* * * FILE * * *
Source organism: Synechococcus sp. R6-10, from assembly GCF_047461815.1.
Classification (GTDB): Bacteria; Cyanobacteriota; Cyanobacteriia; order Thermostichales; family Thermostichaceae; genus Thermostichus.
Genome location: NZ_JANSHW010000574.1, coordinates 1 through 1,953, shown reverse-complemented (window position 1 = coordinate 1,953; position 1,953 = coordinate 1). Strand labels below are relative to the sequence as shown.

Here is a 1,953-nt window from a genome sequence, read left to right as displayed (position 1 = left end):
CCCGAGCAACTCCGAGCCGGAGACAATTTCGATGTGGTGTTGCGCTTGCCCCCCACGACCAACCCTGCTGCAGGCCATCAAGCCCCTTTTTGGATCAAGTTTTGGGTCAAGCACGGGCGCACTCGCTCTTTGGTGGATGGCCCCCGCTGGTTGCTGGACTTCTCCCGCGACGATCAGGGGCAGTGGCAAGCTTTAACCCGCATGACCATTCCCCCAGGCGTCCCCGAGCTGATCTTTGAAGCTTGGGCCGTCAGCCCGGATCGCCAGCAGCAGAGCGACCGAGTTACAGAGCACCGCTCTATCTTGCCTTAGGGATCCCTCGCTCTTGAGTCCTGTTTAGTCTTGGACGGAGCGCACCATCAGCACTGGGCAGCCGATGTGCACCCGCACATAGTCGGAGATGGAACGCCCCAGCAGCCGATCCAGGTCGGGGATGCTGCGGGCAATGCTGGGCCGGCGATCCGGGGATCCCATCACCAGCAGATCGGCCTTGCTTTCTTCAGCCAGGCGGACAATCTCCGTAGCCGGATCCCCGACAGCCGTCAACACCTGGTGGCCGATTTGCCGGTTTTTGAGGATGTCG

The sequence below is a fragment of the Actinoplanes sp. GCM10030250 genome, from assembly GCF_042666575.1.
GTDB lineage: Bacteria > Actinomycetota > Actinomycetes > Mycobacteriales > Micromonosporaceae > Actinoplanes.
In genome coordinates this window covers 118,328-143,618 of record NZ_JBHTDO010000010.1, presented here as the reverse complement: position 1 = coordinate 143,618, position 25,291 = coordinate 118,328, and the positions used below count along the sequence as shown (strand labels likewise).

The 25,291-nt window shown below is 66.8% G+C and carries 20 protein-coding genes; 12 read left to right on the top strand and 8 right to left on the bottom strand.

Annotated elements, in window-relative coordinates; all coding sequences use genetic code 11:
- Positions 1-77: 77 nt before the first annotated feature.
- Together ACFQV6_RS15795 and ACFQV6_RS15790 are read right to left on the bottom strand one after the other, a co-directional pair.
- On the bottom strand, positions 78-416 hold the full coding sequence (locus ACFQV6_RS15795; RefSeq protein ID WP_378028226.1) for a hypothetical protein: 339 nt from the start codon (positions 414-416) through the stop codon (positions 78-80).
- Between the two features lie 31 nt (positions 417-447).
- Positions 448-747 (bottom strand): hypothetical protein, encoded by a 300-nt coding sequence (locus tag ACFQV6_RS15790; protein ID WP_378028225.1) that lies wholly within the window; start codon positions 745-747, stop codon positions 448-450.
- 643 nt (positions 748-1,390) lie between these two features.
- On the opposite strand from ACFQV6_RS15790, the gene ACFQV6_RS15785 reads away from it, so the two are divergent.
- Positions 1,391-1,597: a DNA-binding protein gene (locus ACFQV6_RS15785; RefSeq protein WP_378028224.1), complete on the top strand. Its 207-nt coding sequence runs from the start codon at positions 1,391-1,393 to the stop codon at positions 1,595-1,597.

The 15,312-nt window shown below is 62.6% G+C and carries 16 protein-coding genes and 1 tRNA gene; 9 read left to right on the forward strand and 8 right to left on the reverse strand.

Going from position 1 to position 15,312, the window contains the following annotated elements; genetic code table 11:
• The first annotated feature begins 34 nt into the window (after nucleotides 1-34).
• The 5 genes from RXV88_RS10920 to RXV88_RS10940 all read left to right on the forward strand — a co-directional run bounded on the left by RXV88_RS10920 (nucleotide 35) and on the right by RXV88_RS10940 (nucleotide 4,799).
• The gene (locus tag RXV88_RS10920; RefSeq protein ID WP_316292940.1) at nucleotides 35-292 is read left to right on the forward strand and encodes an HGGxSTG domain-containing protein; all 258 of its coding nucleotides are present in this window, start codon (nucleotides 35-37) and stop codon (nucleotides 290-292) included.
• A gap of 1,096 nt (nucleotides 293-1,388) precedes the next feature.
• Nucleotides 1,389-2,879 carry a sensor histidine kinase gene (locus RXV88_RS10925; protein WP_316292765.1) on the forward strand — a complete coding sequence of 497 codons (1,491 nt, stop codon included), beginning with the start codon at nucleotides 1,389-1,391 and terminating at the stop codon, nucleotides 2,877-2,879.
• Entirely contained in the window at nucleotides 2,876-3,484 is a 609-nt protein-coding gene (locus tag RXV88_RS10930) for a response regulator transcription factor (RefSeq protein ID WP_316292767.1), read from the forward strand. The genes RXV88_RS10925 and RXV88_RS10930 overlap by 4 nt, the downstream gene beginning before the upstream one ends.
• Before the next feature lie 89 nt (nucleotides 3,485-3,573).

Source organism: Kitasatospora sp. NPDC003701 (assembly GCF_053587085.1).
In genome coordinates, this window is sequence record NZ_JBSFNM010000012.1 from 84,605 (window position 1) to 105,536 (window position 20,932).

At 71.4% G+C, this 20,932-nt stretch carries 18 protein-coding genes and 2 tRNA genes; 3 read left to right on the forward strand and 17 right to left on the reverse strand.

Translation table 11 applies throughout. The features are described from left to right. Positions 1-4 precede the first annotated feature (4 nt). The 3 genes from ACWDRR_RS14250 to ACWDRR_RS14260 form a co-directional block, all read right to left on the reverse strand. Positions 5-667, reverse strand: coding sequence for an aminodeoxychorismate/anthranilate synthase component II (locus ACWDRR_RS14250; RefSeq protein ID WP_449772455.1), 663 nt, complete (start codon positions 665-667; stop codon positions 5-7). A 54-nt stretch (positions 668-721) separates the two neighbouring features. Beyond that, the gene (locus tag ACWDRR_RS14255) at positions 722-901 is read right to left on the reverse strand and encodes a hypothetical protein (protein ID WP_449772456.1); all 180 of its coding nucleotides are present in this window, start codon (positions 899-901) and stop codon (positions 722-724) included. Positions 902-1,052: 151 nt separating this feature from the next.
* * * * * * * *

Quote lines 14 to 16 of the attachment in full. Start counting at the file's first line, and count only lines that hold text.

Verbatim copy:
- Between the two features lie 31 nt (positions 417-447).
- Positions 448-747 (bottom strand): hypothetical protein, encoded by a 300-nt coding sequence (locus tag ACFQV6_RS15790; protein ID WP_378028225.1) that lies wholly within the window; start codon positions 745-747, stop codon positions 448-450.
- 643 nt (positions 748-1,390) lie between these two features.